This wide range of organisations are generally not at the centre of attention of development programmes. Market development programmes often focus narrowly on institutions that are directly relevant to specific sectors. They take into account certain institutions related to supporting functions and rules, but ignore the importance of institutions that are less obvious but nevertheless critical for the long-term viability of a market system. Examples of such institutions are organisations involved in all forms of education, technology development or industry promotion (such as standards bodies, testing facilities, etc.) that disseminate formal knowledge or create routines in the forms of regulations that can be adapted in other settings. In some cases, market development programmes might be aware of a range of formal supporting institutions, but still choose to work exclusively with enterprises at the micro level to upgrade them.

A range of organisations, often publicly funded, play the role of enabling discovery, reducing costs of exploration, and transforming codified knowledge into regulations, standards, organisations and development programmes. These organisations are often overlooked by development programmes.

A key challenge in economic development is to understand why certain kinds of institutions, both in the private sector but also the public sector, do not emerge on their own.

Business plans are developed by enterprises and other organisations that are competing for resources, acceptance and buy-in in the economy. Business plans play the critical role of melding physical and social technologies together under a strategy and then operationally expressing the resulting design in the real world. From an evolutionary perspective, the purpose of business plans is to discover what is pro table, ef cient or even possible in a given economic context.

According to Beinhocker (2006), a business is a person, or an organised group of people, who transform matter, energy and information from one state into another with the goal of making a profit. One could broaden this de nition and see businesses in the wider sense as public or private sector organisations, such as small enterprises, large rms, government departments and non-governmental organisations, which compete for resources. Business plans are thereby developed and implemented by the management team of these different types of hierarchies. These strategies could be formally captured in documents and plans, or could be more informal. The process of developing these business plans depends on factors from within the hierarchy, but it also draws on capabilities beyond the hierarchy in the broader institutional landscape.

While business plans create variety, there are two different methods of economic selection: ‘Big Men’  [2] and markets (Beinhocker, 2006). ‘Big Men’ mechanisms are associated with hierarchies and power, both on the level of individual companies and society at large.

 

In these hierarchies, selection is mandated rather than based on tness for purpose. This often leads to choosing poor business plans over good ones because they are chosen to conserve power in the hierarchical structure and/or to bene t the people in power.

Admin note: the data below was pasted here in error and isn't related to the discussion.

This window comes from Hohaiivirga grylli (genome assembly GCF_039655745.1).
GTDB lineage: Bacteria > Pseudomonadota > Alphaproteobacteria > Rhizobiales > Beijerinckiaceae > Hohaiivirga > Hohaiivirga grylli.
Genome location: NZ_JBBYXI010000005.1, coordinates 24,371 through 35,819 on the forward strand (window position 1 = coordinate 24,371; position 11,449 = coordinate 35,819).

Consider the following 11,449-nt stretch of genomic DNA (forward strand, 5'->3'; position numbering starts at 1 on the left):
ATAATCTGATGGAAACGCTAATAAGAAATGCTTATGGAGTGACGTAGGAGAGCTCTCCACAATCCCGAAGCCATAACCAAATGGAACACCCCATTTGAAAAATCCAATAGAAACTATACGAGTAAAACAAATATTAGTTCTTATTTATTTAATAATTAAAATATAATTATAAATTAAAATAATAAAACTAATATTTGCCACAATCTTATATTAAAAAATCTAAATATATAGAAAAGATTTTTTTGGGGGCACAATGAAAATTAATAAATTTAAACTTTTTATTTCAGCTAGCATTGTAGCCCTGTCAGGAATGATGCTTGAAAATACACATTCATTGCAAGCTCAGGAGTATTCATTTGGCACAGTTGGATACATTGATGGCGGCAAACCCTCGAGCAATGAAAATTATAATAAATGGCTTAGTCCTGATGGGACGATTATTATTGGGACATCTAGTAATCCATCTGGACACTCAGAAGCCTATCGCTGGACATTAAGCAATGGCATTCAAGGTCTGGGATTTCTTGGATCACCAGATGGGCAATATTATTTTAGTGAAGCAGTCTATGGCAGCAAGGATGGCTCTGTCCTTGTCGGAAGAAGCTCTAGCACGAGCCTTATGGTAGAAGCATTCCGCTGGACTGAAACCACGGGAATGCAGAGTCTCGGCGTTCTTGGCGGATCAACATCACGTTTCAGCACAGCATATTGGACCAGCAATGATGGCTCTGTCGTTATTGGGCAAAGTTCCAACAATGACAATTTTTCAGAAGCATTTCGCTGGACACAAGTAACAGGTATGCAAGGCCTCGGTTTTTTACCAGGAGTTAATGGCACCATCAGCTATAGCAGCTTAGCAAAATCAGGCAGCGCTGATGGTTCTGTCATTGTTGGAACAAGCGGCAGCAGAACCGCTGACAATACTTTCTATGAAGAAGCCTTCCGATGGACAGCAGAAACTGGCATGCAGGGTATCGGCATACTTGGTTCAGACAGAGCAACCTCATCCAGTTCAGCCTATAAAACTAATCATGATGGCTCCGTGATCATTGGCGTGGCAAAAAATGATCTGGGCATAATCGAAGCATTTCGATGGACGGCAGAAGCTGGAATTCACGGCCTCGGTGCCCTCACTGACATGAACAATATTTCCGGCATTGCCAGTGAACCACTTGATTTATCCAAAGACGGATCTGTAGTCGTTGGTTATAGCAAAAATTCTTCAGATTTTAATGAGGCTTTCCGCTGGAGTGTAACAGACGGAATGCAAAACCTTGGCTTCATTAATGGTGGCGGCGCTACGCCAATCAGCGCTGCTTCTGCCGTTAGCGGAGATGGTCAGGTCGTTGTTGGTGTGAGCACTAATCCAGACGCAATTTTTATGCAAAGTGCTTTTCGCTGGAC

Business plans create this variety for evolution to select from. There are two different methods of economic selection: ‘Big Men’ and markets. These two methods often build two layers of selection.

In reality, there is a dual layer system of business plan selection at work. The majority of economic decisions are still made by hierarchies – the hierarchies of rms, corporations and other organisations. Only small parts of designs are subsequently put to the test in a market.

This process creates an iterative loop of searching for ideas involving option generation, testing and selection. It starts within management structures and ultimately plays out in markets. Hence market economies are systems of competing hierarchies, with the visible evidence of this competition being the competence of management processes to create variety and pre-select designs to put to the test in markets.

Ampli cation of selected business models occurs as selected models are rewarded with more resources and are widely copied by others. Central to this process are enterprises, but they do not act alone. They are supported by a rich environment of organisations, formal and non-formal institutions and a broader societal context which shapes the market that serves as a selection mechanism.

Markets are important from an evolutionary perspective, but for different reasons than traditional economics teaches – namely being a mechanism for ef cient resource allocation. Markets

  • are evolutionary search mechanisms
  • provide incentives to create variety
  • provide a tness function and selection process
  • provide means to shift resources from un t to t, thus amplifying good solutions for survival.Beinhocker (2006:294) concludes: “Markets win over command and control not because of the ef ciency of allocation, but because of the effectiveness at innovation in disequilibrium”. Markets work because they enable a decentralised search and discovery process for solutions that meet the requirements of a speci c economy or society.

Notes

  1. Arthur (2013: p.14) defines technology as a “means to human purposes”, which could include not only industrial processes, machinery, medical procedures and algorithms (referred to as physical technologies), but also business processes, organisations, laws and institutions (social technologies). Thus technology is about knowledge of how to achieve things.
  2. The term ‘Big Men’ goes back to the concept of a ‘Big Men Society’ in the prehistory of humans, primates, where males competed with each other for sexual access to females. Later in human development, it was usually Big
    Men who led tribes and thereby also dominated decisions on economic affairs, providing the selection mechanism to choose one business plan over another one. Even today, much of the corporate world is still dominated by Big Men and not that many Big Women. Nevertheless, the latter can obviously play an equally important role in shaping selection

References

ARTHUR, B.W. 2013. Complexity Economics: A Different Framework for Economic Though. Santa Fe Institute.

BEINHOCKER, E.D. 2006. The Origin of Wealth: Evolution, Complexity, and the Radical Remaking of Economics. Boston, MA: Harvard Business School Press.

NELSON, R.R. & WINTER, S.G. 1982. An Evolutionary Theory of Economic Change.Cambridge, MA: Belknap Press of Harvard University Press.